When I was 14, I walked door to door selling subscriptions for the local newspaper. It paid a lot better than ditch digger (which I also tried), but it also required thick skin. I quickly learned that I needed a good elevator pitch that captured the essence and value of what I was selling and that helped me make a connection with the person on the other side of the door-frame. If I could do all of that in 10 seconds, then the conversation almost always went well. Sometimes it led to a sale, sometimes it led to “come back later,” and sometimes it just led to a pleasant conversation. All of those outcomes were infinitely better than getting a door slammed in my face. I imagine it was also a much better experience for the prospective subscriber who had just been interrupted by some 14-year-old kid ringing their door bell.
One key to improving my elevator pitch was having a thorough understanding of the product. In this case, the local newspaper. Then I needed to master the value proposition, which meant tuning into the customers’ needs. The key value for most subscribers was the connection to their local community. This was the 1980s, so the paper was the primary way to keep abreast of local politics, sports, events, weather, and to read the classifieds. It was impossible to communicate the value proposition to a prospective subscriber without understanding how a subscription would be helpful to them.
Now, we get all this local information in a very different way. But, what’s now often missing in today’s digital ecosystem is the basic communication with consumers. Some companies do it well – see Apple’s just-in-time notices that allow apps and websites to ask consumers for permission to collect and use sensitive data like location and contacts. However, entire categories of companies aren’t communicating with consumers AT ALL. Just look at the thousands of ad tech companies that track unwitting consumers across the web.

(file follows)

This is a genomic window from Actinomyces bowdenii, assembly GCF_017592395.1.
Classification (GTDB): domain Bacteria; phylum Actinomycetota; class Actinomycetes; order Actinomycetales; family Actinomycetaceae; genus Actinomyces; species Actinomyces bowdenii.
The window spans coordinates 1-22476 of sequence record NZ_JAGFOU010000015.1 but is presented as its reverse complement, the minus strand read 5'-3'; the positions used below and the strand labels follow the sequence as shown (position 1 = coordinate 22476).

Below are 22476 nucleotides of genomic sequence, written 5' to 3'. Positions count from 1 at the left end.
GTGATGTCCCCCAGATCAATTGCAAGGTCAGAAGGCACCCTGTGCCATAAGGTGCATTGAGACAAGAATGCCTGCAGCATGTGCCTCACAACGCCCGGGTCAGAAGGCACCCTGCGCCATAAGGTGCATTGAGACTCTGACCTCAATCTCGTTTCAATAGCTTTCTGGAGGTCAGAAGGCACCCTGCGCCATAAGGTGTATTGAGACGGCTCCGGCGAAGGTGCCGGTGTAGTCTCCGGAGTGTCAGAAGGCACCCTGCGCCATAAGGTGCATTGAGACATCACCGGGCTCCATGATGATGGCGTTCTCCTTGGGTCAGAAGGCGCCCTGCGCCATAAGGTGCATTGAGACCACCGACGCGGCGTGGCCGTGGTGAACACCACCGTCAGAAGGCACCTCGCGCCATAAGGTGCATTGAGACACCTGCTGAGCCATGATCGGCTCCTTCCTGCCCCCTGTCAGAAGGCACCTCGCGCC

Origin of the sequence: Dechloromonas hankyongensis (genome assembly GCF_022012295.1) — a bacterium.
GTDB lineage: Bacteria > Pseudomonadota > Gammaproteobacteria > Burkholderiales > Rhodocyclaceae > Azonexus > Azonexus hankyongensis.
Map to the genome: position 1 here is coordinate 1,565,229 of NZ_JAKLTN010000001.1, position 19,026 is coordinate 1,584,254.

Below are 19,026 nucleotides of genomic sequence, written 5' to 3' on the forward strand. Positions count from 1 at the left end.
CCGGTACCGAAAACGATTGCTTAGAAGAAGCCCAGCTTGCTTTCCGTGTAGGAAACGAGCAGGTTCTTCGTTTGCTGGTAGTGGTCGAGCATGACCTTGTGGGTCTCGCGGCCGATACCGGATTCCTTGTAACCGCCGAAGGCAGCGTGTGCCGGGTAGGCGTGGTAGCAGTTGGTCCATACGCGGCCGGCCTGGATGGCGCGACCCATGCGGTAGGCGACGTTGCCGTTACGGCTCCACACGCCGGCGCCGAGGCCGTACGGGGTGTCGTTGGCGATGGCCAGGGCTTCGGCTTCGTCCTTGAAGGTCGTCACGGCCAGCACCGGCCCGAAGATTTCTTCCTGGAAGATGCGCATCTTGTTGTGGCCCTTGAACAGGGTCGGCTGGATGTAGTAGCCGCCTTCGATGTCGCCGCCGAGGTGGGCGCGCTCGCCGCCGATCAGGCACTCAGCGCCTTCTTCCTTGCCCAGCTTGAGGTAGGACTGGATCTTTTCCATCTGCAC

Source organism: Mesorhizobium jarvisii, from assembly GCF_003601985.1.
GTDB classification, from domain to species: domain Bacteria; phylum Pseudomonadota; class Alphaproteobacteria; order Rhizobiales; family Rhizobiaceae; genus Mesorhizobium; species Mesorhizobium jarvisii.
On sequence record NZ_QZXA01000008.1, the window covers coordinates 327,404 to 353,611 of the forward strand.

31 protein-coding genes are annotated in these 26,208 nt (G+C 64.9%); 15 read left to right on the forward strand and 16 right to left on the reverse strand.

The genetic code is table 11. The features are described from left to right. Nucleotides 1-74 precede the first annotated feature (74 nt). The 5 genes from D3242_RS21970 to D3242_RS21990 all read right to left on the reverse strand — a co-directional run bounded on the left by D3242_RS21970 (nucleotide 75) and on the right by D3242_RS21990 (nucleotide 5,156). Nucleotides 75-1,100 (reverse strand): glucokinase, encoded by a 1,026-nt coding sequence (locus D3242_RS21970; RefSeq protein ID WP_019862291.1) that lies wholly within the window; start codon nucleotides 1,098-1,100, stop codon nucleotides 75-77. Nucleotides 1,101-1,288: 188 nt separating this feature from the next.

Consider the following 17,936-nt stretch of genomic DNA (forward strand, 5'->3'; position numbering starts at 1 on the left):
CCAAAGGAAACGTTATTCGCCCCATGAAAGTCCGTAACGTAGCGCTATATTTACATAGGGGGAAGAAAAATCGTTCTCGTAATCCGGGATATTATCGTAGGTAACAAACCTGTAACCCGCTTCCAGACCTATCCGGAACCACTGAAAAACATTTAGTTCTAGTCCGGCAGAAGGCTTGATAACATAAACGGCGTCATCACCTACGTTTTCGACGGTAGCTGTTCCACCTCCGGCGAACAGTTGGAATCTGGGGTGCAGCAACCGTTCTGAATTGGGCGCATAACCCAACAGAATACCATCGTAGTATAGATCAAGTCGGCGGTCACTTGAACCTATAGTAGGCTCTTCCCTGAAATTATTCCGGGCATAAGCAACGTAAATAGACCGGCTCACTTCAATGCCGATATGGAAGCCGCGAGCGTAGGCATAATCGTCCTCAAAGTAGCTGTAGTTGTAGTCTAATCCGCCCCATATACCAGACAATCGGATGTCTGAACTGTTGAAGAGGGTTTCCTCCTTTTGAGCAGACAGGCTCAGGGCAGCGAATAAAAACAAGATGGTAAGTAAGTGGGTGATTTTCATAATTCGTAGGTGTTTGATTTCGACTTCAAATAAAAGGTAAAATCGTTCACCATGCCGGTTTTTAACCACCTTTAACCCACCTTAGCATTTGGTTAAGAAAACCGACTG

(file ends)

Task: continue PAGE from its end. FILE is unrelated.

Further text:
Maybe there’s value to data collection in these contexts. But companies that don’t have a solid value proposition on the added value that they can effectively communicate to consumers better be ready for the door to slam.
The coming enforcement of the General Data Protection Regulation (GDPR) and the likely passage of ePrivacy Regulation in Europe will force companies to better explain what they are offering to consumers. In short, they’ll have to develop an elevator pitch.
For years, industry trade groups have heralded the consumer benefits of big data. But these benefits are often articulated in long-winded, research white papers designed to justify unbridled data collection to regulators. The fact is that, like their predecessor, direct mail, these “highly targeted ads” are more often viewed as creepy than carefully customized. Certainly, customers sometimes appreciate experiences tailored to their past behavior and preferences. However, giving them control over what data is collected and telling them why does not negate that possibility. Effectively communicating the “why” is the essence of the elevator pitch after all.
Starting in the spring of 2018, ubiquitous, non-transparent data collection is not going to fly in Europe. And in a global economy, that means marketers and advertisers everywhere need to pay attention. Companies will have to figure out concise and compelling ways to explain their value proposition to consumers in order to get their consent.
As a young newspaper salesman, I had to knock on the door and—if a customer was willing to open it—I had a brief opportunity to demonstrate the value the local newspaper could deliver. Otherwise, that door would close and I might not get another chance.
Based on my experience, the companies that understand why consumers value their product will be the ones that emerge victorious in this new landscape. Along the way, the whole digital experience might be improved for everyone. And the result will certainly be better than a potential customer opting to download an ad blocker instead.